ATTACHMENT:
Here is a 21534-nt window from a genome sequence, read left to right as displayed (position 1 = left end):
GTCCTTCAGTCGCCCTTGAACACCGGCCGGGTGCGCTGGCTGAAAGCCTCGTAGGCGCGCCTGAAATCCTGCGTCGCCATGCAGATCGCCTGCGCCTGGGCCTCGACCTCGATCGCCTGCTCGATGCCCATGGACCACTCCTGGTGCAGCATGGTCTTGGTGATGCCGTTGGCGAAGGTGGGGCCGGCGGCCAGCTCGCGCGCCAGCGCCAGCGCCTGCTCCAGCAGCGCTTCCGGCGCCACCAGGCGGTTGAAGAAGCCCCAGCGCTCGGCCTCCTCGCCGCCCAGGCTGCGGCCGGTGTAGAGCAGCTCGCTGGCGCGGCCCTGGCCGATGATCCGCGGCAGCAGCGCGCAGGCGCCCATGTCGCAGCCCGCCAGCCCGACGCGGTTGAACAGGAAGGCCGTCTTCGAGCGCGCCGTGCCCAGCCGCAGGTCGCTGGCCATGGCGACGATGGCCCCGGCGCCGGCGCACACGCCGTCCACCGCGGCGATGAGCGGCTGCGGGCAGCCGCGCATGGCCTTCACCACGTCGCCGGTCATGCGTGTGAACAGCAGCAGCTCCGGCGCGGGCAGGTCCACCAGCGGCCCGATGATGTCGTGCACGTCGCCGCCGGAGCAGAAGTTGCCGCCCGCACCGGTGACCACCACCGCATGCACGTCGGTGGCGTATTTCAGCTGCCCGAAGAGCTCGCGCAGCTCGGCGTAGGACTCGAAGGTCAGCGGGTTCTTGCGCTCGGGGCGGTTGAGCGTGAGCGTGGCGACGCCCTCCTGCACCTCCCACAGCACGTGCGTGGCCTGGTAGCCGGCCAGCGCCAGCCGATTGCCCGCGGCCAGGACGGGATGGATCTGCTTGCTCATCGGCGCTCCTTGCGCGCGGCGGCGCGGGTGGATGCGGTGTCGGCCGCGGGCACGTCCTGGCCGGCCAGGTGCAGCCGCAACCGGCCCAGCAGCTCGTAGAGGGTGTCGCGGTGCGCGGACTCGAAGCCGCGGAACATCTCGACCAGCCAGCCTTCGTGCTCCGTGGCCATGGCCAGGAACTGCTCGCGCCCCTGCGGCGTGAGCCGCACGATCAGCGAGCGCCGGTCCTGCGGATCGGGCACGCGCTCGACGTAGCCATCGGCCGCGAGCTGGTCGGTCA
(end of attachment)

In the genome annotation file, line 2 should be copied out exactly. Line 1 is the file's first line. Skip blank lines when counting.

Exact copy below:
GTCCTTCAGTCGCCCTTGAACACCGGCCGGGTGCGCTGGCTGAAAGCCTCGTAGGCGCGCCTGAAATCCTGCGTCGCCATGCAGATCGCCTGCGCCTGGGCCTCGACCTCGATCGCCTGCTCGATGCCCATGGACCACTCCTGGTGCAGCATGGTCTTGGTGATGCCGTTGGCGAAGGTGGGGCCGGCGGCCAGCTCGCGCGCCAGCGCCAGCGCCTGCTCCAGCAGCGCTTCCGGCGCCACCAGGCGGTTGAAGAAGCCCCAGCGCTCGGCCTCCTCGCCGCCCAGGCTGCGGCCGGTGTAGAGCAGCTCGCTGGCGCGGCCCTGGCCGATGATCCGCGGCAGCAGCGCGCAGGCGCCCATGTCGCAGCCCGCCAGCCCGACGCGGTTGAACAGGAAGGCCGTCTTCGAGCGCGCCGTGCCCAGCCGCAGGTCGCTGGCCATGGCGACGATGGCCCCGGCGCCGGCGCACACGCCGTCCACCGCGGCGATGAGCGGCTGCGGGCAGCCGCGCATGGCCTTCACCACGTCGCCGGTCATGCGTGTGAACAGCAGCAGCTCCGGCGCGGGCAGGTCCACCAGCGGCCCGATGATGTCGTGCACGTCGCCGCCGGAGCAGAAGTTGCCGCCCGCACCGGTGACCACCACCGCATGCACGTCGGTGGCGTATTTCAGCTGCCCGAAGAGCTCGCGCAGCTCGGCGTAGGACTCGAAGGTCAGCGGGTTCTTGCGCTCGGGGCGGTTGAGCGTGAGCGTGGCGACGCCCTCCTGCACCTCCCACAGCACGTGCGTGGCCTGGTAGCCGGCCAGCGCCAGCCGATTGCCCGCGGCCAGGACGGGATGGATCTGCTTGCTCATCGGCGCTCCTTGCGCGCGGCGGCGCGGGTGGATGCGGTGTCGGCCGCGGGCACGTCCTGGCCGGCCAGGTGCAGCCGCAACCGGCCCAGCAGCTCGTAGAGGGTGTCGCGGTGCGCGGACTCGAAGCCGCGGAACATCTCGACCAGCCAGCCTTCGTGCTCCGTGGCCATGGCCAGGAACTGCTCGCGCCCCTGCGGCGTGAGCCGCACGATCAGCGAGCGCCGGTCCTGCGGATCGGGCACGCGCTCGACGTAGCCATCGGCCGCGAGCTGGTCGGTCA